Lines 18-19: Home Z-axis & set platform switch offset

The only way to set the offset accurately is to compare the actual height of a printed object (or the skirt around it) with the nominal value. I use 5 mm tall thinwall open boxes and, after setting the Extrusion Multiplier properly, they’re good test objects.

Lines 22-24: Extruder final heating

PETG tends to stick to the nozzle, so the nozzle now sits just over the edge of the glass plate and flush with the top surface, so that the initial drool forms a glob anchored to the side of the plate. It looks like this:

V4 PETG - preheat position

V4 PETG – preheat position

Notice the curl attached to the nozzle: I generally pick those off with a tweezer, but let this one remain to show how this mess works.

Line 31: Prime the extruder

With the hot end and platform temperatures stabilized, I ram 20 mm of filament into the extruder to refill it and stabilize its internal pressure. Because it’s been drooling ever since the plastic melted, not very much plastic comes out, but what does emerge enlarges the blob and bonds with the plastic stuck on the nozzle, thusly:

V4 PETG - extruder priming

V4 PETG – extruder priming

Lines 28-29: Detach the blob

Moving 2 mm onto the platform leaves most of the snot hanging on the edge of the glass, with just a bit on the far side of the nozzle. Doing that relatively slowly gives the plastic time to flow around the nozzle and remain with the blob, then zipping to X=15 encourages it to detach.

Lines 30-31: Wipe away what’s left

Pause for half a second to allow whatever’s left to attach to the platform, then slowly move to X=45, and watch the remaining snot leave a trail on the platform as it oozes off the nozzle.

Then hop up 1 mm to clear the platform and pass control to the rest of the G-Code with a clean nozzle!

That’s the ideal outcome, of course. Sometimes a recalcitrant blob hangs on, but it generally oozes off while the nozzle trudges around three skirt outlines…



Calibration Boxes for 3D Printing

The OpenSCAD script now produces either a thinwall open box or a solid box with the same outside shape and dimensions:

The rounded corners prevent edge glitches from throwing off the measurement, plus they verify that small segments print properly.

lengthy writeup on why I like the thinwall open box so much may be more than you want to know on the subject. Just do it, OK?

The solid box lets you check the outside dimensions (20 x 20 x 5 mm) and the slicer’s infill parameters.

The first few attempts with a new setup won’t look very good, but that’s the whole point:

M2 V4 Calibration Objects

M2 V4 Calibration Objects

Getting a workable profile and accurate Z-axis setting required maybe a dozen quick prints & parameter changes. After that, they’re good for verifying that any change you make hasn’t screwed up something beyond recovery.

Put five of them on the platform to verify overall alignment (“leveling”) and first-layer thickness:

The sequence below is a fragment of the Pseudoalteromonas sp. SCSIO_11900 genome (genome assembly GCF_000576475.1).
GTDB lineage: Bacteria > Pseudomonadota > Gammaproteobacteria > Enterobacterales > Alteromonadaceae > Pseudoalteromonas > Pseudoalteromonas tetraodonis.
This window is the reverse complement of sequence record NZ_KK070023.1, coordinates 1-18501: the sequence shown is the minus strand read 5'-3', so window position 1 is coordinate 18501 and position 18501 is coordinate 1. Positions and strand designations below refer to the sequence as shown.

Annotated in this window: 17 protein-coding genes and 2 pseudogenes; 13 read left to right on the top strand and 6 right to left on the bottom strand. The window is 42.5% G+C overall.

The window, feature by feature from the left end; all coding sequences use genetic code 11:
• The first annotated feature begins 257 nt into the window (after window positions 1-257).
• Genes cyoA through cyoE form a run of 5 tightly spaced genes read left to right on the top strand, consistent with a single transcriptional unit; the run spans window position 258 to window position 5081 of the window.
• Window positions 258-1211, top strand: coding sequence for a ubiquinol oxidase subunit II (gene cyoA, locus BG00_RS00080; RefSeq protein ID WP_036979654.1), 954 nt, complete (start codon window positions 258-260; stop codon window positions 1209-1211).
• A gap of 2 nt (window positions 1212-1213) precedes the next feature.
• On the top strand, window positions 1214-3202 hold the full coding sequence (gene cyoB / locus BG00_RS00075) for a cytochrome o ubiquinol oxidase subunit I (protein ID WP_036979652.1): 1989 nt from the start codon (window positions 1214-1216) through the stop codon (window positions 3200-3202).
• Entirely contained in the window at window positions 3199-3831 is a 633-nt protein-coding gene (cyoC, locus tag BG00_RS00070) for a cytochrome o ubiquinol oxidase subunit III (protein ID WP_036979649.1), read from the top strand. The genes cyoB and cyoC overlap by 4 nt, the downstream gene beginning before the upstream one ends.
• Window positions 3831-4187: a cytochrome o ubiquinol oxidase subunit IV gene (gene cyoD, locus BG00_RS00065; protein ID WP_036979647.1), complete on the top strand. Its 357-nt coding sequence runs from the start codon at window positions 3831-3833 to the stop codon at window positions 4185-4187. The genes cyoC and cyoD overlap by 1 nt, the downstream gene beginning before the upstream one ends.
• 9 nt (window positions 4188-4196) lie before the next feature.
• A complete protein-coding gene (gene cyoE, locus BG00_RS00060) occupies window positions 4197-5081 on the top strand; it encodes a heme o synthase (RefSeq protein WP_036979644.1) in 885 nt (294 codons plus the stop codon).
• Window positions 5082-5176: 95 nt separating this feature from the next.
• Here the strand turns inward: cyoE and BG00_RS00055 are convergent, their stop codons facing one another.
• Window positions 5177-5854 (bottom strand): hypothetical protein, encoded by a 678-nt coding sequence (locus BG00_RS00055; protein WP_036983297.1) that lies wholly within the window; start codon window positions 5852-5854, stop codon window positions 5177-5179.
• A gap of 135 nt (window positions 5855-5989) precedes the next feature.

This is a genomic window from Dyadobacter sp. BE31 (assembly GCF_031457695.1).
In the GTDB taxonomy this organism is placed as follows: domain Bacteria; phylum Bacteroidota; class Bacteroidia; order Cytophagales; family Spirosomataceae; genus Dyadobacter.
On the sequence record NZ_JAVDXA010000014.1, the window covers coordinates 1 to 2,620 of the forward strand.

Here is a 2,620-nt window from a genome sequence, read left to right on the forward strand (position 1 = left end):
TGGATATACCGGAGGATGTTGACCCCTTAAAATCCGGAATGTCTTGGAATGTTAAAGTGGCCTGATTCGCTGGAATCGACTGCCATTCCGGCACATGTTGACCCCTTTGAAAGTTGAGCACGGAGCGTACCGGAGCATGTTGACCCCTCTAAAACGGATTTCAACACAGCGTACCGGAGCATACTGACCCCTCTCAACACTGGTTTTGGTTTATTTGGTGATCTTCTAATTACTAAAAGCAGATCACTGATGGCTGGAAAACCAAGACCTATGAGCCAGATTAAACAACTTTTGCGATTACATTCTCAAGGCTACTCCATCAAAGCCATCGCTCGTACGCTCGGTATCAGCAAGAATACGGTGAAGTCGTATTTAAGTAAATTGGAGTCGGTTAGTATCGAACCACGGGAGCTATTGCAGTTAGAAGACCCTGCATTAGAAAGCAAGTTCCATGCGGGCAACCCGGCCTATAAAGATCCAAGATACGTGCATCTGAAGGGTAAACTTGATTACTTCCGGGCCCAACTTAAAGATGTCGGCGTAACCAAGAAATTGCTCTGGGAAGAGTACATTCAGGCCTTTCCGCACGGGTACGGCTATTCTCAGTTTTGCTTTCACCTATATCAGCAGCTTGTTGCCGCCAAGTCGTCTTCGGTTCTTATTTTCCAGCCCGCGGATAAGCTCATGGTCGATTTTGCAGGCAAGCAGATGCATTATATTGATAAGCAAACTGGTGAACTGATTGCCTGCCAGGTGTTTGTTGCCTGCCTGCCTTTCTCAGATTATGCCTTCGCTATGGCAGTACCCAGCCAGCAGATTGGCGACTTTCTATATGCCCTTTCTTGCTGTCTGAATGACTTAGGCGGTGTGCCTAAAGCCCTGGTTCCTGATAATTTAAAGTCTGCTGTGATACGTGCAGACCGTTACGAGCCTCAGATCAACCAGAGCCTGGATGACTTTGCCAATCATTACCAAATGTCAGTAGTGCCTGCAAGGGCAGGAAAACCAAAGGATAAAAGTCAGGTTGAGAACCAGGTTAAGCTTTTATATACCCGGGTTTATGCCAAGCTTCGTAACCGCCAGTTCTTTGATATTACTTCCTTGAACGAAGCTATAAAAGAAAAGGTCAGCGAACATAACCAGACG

Thinwall Calibration Cubes - 5 copies

Thinwall Calibration Cubes – 5 copies

A few iterations will generate plenty of show-n-tell tchotchkes:

Thinwall open boxes from platform leveling

Thinwall open boxes from platform leveling

As nearly as I can tell, if you can’t print these reliably, there’s no point in trying to print anything else.

Even better, when you suddenly can’t print anything else reliably, these simple boxes will tell you what’s gone wrong…

The OpenSCAD source code:

// Calibration boxes
//  Thin wall open box - set Extrusion Multiplier
//  Solid box - verify infill settings
// Ed Nisley - KE4ZNU - 2015-03

Layout = "Open";					// Open Solid

//- Extrusion parameters must match reality!

ThreadThick = 0.25;
ThreadWidth = 0.40;

Protrusion = 0.1;           // make holes end cleanly

function IntegerMultiple(Size,Unit) = Unit * ceil(Size / Unit);

// Dimensions

Height = IntegerMultiple(5.0,ThreadThick);

WallThick = 1*ThreadWidth;

CornerRadius = 2.0;
CornerSides = 4*8;

SideLen = 20.0 - 2*CornerRadius;

Rotation = 45;


module ShowPegGrid(Space = 10.0,Size = 1.0) {

  Range = floor(50 / Space);

    for (x=[-Range:Range])
      for (y=[-Range:Range])


module Solid() {
	hull() {
		for (i=[-1,1], j=[-1,1])

module Thinwall() {
	difference() {
		hull() {
			for (i=[-1,1], j=[-1,1])
					cylinder(r=(CornerRadius - WallThick),h=(Height + 2*Protrusion),$fn=CornerSides);



	if (Layout == "Open")

, ,

Leave a comment

MakerGear M2: PETG Motor Mount

The M2’s extruder motor mounts in a printed holder that attaches to the X-axis linear rail. The wire guide on the original holder snapped when I installed it, with the fractured end showing poor infill and bonding, but the rest of the mount held together and, my initial misgivings notwithstanding, I never had much motivation to print a replacement. With the PETG settings working pretty well, I fetched the updated STL file, oriented it for printing, and ran off a motor mount:

M2 Motor Mount - PETG on platform

M2 Motor Mount – PETG on platform

That’s at 40% 3D Honeycomb infill, three perimeters and three top/bottom layers, which seems plenty strong enough for the purpose: I can’t bend the wire guide at all, no how, no way!

Despite a few hairs, the nozzle didn’t deposit any boogers. Things are looking up…

A cap should fit over the cable guide, presumably for neatness, but I didn’t see much point in that. Instead, I added a steel rod to support the loom and provide some strain relief beyond the end of the guide, as the wires want to flex at that spot:

M2 Motor Mount - PETG installed - cable brace

M2 Motor Mount – PETG installed – cable brace

Because the V4 hot end mounts to that aluminum plate, rather than the filament drive, the whole operation didn’t disturb the nozzle position at all. Whew!


Leave a comment